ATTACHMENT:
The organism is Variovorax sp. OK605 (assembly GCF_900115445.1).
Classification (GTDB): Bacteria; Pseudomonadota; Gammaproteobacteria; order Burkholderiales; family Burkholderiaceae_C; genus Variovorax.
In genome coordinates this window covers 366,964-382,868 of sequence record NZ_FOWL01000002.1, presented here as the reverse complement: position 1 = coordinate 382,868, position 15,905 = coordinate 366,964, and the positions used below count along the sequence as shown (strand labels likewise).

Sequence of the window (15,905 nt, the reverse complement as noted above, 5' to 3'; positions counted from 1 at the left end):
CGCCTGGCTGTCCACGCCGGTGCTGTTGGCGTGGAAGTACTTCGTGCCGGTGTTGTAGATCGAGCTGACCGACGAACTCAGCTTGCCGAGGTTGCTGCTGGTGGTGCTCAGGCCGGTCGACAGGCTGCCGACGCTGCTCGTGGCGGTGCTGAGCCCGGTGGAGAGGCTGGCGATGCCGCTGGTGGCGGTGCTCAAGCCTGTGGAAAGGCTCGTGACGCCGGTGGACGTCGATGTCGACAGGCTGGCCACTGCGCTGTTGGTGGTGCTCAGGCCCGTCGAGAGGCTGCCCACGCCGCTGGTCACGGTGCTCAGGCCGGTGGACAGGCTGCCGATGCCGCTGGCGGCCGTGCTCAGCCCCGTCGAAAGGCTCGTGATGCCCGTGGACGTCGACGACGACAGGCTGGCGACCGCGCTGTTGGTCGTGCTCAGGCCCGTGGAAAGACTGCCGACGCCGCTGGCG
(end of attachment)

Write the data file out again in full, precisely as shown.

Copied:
The organism is Variovorax sp. OK605 (assembly GCF_900115445.1).
Classification (GTDB): Bacteria; Pseudomonadota; Gammaproteobacteria; order Burkholderiales; family Burkholderiaceae_C; genus Variovorax.
In genome coordinates this window covers 366,964-382,868 of sequence record NZ_FOWL01000002.1, presented here as the reverse complement: position 1 = coordinate 382,868, position 15,905 = coordinate 366,964, and the positions used below count along the sequence as shown (strand labels likewise).

Sequence of the window (15,905 nt, the reverse complement as noted above, 5' to 3'; positions counted from 1 at the left end):
CGCCTGGCTGTCCACGCCGGTGCTGTTGGCGTGGAAGTACTTCGTGCCGGTGTTGTAGATCGAGCTGACCGACGAACTCAGCTTGCCGAGGTTGCTGCTGGTGGTGCTCAGGCCGGTCGACAGGCTGCCGACGCTGCTCGTGGCGGTGCTGAGCCCGGTGGAGAGGCTGGCGATGCCGCTGGTGGCGGTGCTCAAGCCTGTGGAAAGGCTCGTGACGCCGGTGGACGTCGATGTCGACAGGCTGGCCACTGCGCTGTTGGTGGTGCTCAGGCCCGTCGAGAGGCTGCCCACGCCGCTGGTCACGGTGCTCAGGCCGGTGGACAGGCTGCCGATGCCGCTGGCGGCCGTGCTCAGCCCCGTCGAAAGGCTCGTGATGCCCGTGGACGTCGACGACGACAGGCTGGCGACCGCGCTGTTGGTCGTGCTCAGGCCCGTGGAAAGACTGCCGACGCCGCTGGCG